USGBC has denied the appeal which challenged the LEED Gold certification awarded to the Northland Pines High School in Eagle River, Wisconsin.
Green construction practices may increase the risk for site safety hazards that can lead to personal injury claims. Green building project teams should guide themselves accordingly, particularly in New York and other jurisdictions where controlling statutory law makes liability for those hazards absolute under certain circumstances.
In a decision with implications for owners and lenders, the Appellate Division for New York State’s Fourth Department recently upheld a preliminary injunction in favor of the Destiny USA development in Syracuse based explicitly on the project’s green features.
According to an article that appeared last week in Eagle River, Wisconsin’s Vilas County News-Review, a group of local residents have filed a 125-page complaint with USGBC that challenges the award of LEED Gold certification to the Northland Pines High School.
The possibility that a LEED-certified project could be “decertified” by USGBC or GBCI in the event that any of the new LEED 2009 Minimum Program Requirements (“MPRs”) are not satisfied presents a variety of novel legal issues which we presented earlier this year here at GRELJ when the first iteration of MPRs was announced by USGBC. Today, Engineering-News Record (“ENR”) published an article that highlights a number of those issues, but also raises the question of who, exactly, would have standing to bring a decertification proceeding. If strictly limited to USGBC or GBCI, a recent comment here at GRELJ from Brian Anderson (“lawsuits are bad for marketing”) suggests that decertification would be a remote possibility. However, in the ENR piece, which is titled Building Rating System Requirement Raises Concern and authored by Nadine Post, my colleague Ujjval Vyas notes that “[a]ny third party has the right to initiate a non-compliance action by USGBC. This creates a huge risk and provides standing to any entity whatsoever to injure a building owner or tenant.” If third parties can compel decertification proceedings, the risks associated with failing to comply with the MPRs are far more serious than if that discretion rests exclusively with USGBC or GBCI.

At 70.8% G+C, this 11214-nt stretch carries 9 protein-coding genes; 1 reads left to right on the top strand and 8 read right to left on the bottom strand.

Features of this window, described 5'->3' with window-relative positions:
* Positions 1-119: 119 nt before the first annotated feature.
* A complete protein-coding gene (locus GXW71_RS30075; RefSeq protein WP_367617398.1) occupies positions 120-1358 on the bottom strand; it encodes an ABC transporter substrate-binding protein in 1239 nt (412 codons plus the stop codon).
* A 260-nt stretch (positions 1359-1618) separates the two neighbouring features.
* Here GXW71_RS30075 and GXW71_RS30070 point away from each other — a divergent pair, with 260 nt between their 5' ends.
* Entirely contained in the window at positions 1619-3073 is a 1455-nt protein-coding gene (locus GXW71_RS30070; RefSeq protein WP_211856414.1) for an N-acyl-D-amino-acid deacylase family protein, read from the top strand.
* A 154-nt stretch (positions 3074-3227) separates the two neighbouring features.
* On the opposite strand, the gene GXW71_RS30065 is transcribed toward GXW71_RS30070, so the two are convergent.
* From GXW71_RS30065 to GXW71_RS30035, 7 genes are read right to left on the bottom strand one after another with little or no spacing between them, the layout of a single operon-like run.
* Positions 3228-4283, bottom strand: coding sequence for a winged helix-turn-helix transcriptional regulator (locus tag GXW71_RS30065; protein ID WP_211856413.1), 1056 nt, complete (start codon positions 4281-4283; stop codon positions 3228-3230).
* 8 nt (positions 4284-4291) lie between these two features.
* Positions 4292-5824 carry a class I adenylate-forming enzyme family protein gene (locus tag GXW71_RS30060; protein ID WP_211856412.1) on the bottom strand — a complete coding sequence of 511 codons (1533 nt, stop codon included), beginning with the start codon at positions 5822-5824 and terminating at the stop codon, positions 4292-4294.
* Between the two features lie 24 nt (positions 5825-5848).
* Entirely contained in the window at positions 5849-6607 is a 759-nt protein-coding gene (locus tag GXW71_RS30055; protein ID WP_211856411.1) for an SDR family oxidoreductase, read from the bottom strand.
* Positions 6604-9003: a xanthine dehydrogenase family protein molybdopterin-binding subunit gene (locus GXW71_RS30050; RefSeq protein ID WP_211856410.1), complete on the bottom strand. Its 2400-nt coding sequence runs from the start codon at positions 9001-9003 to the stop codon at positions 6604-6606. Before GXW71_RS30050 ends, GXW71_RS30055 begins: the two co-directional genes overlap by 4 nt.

In a piece that appeared both on her blog and at Greener Buildings, my colleague Shari Shapiro opines on why, as we rapidly approach the midpoint of 2009, there remains a dearth of reported lawsuits arising out of green building projects, despite much commentary suggesting the contrary to be imminent. Ms. Shapiro suggests four reasons: (1) a relative lack of green building practices generally as compared to overall construction; (2) owners who are “too afraid” to measure building performance and are thus unable (or unwilling) to assert a claim arising out of violated green building expectations; (3) a general reluctance to engage in costly litigation given the economic downturn; and (4) the green building movement’s relative infancy. However, over the course of 2009, and notwithstanding the lack of lawsuits filed to date, there has been an explosion in commentary on green building litigation across the legal community. Accordingly, I thought Ms. Shapiro’s piece was particularly timely and worthy of some additional discussion here at GRELJ.